In 2008, Amato; her husband, Charlie Amato, co-founder of the Southwest Business Corporation, and aforementioned Subway partner Rick Riley signed a franchise agreement with Ruby Tuesday Inc. to build and develop five eateries in the San Antonio area in five years. Of the three, Amato is the most heavily invested in the new venture with 50 percent of ownership, which makes her a bit nervous in this economic downturn. But she seems perfectly relaxed at lunch, enjoying a low-calorie soup and removing the bun from one of her mini burgers. The restaurant has an eclectic menu that truly offers something for everybody at moderate prices. Since it opened last December, the traffic congestion on 281 ”has hurt us some,” admits the businesswoman, but the second location, currently under construction at the intersection of Culebra and 1604, promises to be an instant success in a burgeoning area with few restaurants. “I am not making a dime from this,” she notes. “I am taking a huge risk, and I am working for free. Right now lending is tight, and I am working with my bank on financing for the second location. I had to really jump through hoops. Of course, some day I do hope to make money when we get more established and profitable. But if this fails, I can be ruined.” Taking risks, however, is not new to Amato. Back in 1993, she, Riley and a third colleague, Martha Jordan — all of whom worked as franchise agents for Subway — had an “aha!” moment. “Why don’t we buy a couple of these ourselves?” Riley is reported as saying. Why not, indeed? It so happened that two local Subways were not doing well at the time, and their owners wanted to get rid of them. So the three friends formed River Sub LLC and purchased those two properties. Today, they own a total of 46 locations in San Antonio and Austin and are planning for more.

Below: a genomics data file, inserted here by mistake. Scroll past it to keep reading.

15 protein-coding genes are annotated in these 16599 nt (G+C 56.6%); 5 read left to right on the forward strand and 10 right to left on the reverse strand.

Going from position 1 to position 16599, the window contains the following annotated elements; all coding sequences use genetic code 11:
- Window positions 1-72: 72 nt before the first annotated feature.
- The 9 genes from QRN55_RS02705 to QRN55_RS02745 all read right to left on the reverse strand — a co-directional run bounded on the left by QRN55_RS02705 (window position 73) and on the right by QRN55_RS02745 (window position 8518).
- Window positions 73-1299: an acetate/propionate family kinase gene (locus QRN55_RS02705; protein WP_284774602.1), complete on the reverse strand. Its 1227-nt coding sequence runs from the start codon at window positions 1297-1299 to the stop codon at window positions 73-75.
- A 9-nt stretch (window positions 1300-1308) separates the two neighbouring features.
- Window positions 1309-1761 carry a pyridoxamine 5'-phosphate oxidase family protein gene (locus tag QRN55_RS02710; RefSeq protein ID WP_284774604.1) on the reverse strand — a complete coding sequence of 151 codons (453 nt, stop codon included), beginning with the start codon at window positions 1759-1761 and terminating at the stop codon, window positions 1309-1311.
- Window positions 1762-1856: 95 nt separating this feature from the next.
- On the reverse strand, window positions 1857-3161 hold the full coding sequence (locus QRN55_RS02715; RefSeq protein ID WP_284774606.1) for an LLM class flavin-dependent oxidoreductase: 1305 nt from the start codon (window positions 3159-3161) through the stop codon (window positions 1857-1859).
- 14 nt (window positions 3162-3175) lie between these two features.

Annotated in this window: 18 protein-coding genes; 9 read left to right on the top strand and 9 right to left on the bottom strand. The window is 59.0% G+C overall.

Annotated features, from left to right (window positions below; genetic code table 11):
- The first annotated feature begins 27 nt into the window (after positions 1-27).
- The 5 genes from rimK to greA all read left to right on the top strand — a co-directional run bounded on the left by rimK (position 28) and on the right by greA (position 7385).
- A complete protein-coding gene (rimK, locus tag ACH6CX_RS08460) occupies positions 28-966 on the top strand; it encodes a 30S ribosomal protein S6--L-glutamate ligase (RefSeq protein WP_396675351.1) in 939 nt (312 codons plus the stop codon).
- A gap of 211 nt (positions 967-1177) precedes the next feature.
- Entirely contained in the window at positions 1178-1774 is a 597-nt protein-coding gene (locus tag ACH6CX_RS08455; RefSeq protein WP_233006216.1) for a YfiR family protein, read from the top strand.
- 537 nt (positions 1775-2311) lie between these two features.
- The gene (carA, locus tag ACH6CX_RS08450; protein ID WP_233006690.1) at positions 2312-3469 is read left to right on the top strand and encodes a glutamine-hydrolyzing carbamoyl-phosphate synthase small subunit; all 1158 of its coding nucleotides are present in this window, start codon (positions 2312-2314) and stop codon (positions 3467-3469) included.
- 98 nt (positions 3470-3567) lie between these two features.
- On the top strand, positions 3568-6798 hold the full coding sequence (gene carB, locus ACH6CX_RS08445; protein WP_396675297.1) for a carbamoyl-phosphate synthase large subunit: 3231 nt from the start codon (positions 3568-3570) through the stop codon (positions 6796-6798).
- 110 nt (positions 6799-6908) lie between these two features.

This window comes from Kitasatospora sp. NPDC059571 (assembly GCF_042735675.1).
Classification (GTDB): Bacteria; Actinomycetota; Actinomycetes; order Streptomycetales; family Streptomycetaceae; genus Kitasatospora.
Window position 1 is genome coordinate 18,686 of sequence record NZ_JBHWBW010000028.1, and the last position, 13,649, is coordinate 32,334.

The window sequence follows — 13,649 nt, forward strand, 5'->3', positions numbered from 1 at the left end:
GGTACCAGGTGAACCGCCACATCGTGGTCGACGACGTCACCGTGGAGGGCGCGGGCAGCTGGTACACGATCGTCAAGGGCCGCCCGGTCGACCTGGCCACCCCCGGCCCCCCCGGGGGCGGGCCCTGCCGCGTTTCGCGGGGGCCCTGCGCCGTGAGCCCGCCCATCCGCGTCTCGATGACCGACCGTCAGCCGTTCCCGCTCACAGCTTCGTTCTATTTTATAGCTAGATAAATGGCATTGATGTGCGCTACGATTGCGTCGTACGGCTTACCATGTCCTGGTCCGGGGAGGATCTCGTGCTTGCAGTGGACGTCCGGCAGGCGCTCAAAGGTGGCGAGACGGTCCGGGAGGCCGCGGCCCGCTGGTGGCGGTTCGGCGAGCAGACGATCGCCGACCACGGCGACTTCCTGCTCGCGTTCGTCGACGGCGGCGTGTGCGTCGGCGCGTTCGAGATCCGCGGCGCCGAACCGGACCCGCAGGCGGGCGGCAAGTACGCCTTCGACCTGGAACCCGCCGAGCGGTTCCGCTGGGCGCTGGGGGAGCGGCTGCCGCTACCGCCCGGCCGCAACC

But the road to success is seldom a straight line. The ‘90s were tough, says Amato. “We grew at such a fast rate in the ‘90s, yet were not prepared to support that growth; we didn’t have good brand identification. For three years we experienced declines in sales. All of us were in trouble with debt repayment. I remember Martha and me sitting with a stack of bills deciding which ones we were going to pay because we couldn’t pay them all,” she says. What turned things around in the late ‘90s was the new corporate emphasis on healthy sandwiches and on weight loss, which filled a void in the fast food market. The chain introduced seven sandwiches with less than 6 grams of fat, and Jared Fogle, the guy we have all seen on TV bragging about losing more than 200 pounds by eating Subway sandwiches, made them famous. These changes helped establish the brand in the mind of consumers. But the three San Antonio partners also had the foresight to see the potential of opening restaurants in the underserved areas of the city, such as the East, West and South Sides. And all of those are booming. Asked if she had an official title with River Sub or its sister company in Austin called Lone Star Sub, Amato wrinkles her forehead trying to decide whether she is the president, the CEO or the chairwoman. Finally, she says, laughing: “I am the queen; I am the queen of Subway in San Antonio.”